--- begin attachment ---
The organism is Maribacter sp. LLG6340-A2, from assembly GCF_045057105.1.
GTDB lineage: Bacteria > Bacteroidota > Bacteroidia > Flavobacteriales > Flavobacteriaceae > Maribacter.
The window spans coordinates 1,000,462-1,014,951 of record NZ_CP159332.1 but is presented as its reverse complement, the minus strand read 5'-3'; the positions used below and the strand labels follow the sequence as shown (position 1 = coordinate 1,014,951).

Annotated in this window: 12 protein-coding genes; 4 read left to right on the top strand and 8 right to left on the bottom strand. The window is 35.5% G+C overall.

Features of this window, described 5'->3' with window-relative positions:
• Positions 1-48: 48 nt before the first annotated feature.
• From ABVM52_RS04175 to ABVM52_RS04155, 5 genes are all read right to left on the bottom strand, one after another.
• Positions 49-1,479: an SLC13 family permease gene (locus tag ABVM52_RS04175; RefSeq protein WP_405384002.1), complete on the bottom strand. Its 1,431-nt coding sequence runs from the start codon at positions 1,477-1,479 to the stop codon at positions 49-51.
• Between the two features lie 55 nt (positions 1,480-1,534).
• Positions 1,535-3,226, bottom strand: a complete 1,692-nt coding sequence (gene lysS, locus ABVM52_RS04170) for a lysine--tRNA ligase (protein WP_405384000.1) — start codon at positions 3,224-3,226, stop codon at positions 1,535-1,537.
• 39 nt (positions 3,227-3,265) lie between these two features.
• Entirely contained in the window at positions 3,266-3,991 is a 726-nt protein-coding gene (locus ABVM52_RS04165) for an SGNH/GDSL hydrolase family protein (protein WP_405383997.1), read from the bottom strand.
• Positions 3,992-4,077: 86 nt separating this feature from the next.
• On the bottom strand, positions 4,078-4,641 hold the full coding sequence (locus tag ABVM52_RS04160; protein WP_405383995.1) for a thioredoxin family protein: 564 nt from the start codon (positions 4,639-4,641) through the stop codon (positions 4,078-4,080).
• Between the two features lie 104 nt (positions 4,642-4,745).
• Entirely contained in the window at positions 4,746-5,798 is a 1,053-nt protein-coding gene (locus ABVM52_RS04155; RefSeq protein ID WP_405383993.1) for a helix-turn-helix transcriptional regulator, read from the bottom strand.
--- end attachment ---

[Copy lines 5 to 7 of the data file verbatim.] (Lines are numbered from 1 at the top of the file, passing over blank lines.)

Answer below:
Features of this window, described 5'->3' with window-relative positions:
• Positions 1-48: 48 nt before the first annotated feature.
• From ABVM52_RS04175 to ABVM52_RS04155, 5 genes are all read right to left on the bottom strand, one after another.